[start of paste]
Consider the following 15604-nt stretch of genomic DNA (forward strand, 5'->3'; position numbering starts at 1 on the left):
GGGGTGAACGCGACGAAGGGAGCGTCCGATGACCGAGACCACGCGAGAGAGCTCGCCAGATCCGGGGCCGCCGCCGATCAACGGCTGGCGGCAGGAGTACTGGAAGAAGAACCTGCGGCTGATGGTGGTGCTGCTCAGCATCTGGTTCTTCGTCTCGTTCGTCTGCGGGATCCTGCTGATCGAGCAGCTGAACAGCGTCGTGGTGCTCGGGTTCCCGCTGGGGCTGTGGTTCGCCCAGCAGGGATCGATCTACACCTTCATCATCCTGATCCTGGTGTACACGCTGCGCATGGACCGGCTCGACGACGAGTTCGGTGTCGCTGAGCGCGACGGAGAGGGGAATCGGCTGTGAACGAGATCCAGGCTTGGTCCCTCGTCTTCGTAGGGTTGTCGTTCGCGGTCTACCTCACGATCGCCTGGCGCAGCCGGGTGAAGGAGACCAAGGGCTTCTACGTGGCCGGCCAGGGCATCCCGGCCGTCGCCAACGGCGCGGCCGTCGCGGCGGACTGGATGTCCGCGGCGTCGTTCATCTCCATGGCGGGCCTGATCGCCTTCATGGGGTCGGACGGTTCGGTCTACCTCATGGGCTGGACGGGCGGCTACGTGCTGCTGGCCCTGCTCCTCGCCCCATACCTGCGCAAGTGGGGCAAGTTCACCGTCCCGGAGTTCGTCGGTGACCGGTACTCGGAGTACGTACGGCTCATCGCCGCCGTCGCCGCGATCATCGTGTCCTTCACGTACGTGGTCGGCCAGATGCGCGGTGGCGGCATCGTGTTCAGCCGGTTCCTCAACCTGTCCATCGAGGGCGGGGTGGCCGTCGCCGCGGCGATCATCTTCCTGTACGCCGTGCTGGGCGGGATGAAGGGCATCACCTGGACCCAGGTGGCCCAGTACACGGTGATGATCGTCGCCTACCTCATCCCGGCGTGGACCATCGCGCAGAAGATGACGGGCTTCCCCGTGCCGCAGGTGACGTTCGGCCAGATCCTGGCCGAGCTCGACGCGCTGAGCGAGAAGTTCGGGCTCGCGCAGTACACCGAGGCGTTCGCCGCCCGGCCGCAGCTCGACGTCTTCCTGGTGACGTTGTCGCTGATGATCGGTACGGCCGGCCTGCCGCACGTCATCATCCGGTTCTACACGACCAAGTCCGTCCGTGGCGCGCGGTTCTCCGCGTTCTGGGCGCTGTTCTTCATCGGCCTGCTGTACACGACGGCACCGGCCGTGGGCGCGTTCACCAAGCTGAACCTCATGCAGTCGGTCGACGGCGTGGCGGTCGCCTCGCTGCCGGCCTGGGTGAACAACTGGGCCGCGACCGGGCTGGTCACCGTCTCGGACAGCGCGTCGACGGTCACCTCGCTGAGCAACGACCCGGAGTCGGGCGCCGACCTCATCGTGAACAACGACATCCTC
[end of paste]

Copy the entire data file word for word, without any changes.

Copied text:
Consider the following 15604-nt stretch of genomic DNA (forward strand, 5'->3'; position numbering starts at 1 on the left):
GGGGTGAACGCGACGAAGGGAGCGTCCGATGACCGAGACCACGCGAGAGAGCTCGCCAGATCCGGGGCCGCCGCCGATCAACGGCTGGCGGCAGGAGTACTGGAAGAAGAACCTGCGGCTGATGGTGGTGCTGCTCAGCATCTGGTTCTTCGTCTCGTTCGTCTGCGGGATCCTGCTGATCGAGCAGCTGAACAGCGTCGTGGTGCTCGGGTTCCCGCTGGGGCTGTGGTTCGCCCAGCAGGGATCGATCTACACCTTCATCATCCTGATCCTGGTGTACACGCTGCGCATGGACCGGCTCGACGACGAGTTCGGTGTCGCTGAGCGCGACGGAGAGGGGAATCGGCTGTGAACGAGATCCAGGCTTGGTCCCTCGTCTTCGTAGGGTTGTCGTTCGCGGTCTACCTCACGATCGCCTGGCGCAGCCGGGTGAAGGAGACCAAGGGCTTCTACGTGGCCGGCCAGGGCATCCCGGCCGTCGCCAACGGCGCGGCCGTCGCGGCGGACTGGATGTCCGCGGCGTCGTTCATCTCCATGGCGGGCCTGATCGCCTTCATGGGGTCGGACGGTTCGGTCTACCTCATGGGCTGGACGGGCGGCTACGTGCTGCTGGCCCTGCTCCTCGCCCCATACCTGCGCAAGTGGGGCAAGTTCACCGTCCCGGAGTTCGTCGGTGACCGGTACTCGGAGTACGTACGGCTCATCGCCGCCGTCGCCGCGATCATCGTGTCCTTCACGTACGTGGTCGGCCAGATGCGCGGTGGCGGCATCGTGTTCAGCCGGTTCCTCAACCTGTCCATCGAGGGCGGGGTGGCCGTCGCCGCGGCGATCATCTTCCTGTACGCCGTGCTGGGCGGGATGAAGGGCATCACCTGGACCCAGGTGGCCCAGTACACGGTGATGATCGTCGCCTACCTCATCCCGGCGTGGACCATCGCGCAGAAGATGACGGGCTTCCCCGTGCCGCAGGTGACGTTCGGCCAGATCCTGGCCGAGCTCGACGCGCTGAGCGAGAAGTTCGGGCTCGCGCAGTACACCGAGGCGTTCGCCGCCCGGCCGCAGCTCGACGTCTTCCTGGTGACGTTGTCGCTGATGATCGGTACGGCCGGCCTGCCGCACGTCATCATCCGGTTCTACACGACCAAGTCCGTCCGTGGCGCGCGGTTCTCCGCGTTCTGGGCGCTGTTCTTCATCGGCCTGCTGTACACGACGGCACCGGCCGTGGGCGCGTTCACCAAGCTGAACCTCATGCAGTCGGTCGACGGCGTGGCGGTCGCCTCGCTGCCGGCCTGGGTGAACAACTGGGCCGCGACCGGGCTGGTCACCGTCTCGGACAGCGCGTCGACGGTCACCTCGCTGAGCAACGACCCGGAGTCGGGCGCCGACCTCATCGTGAACAACGACATCCTC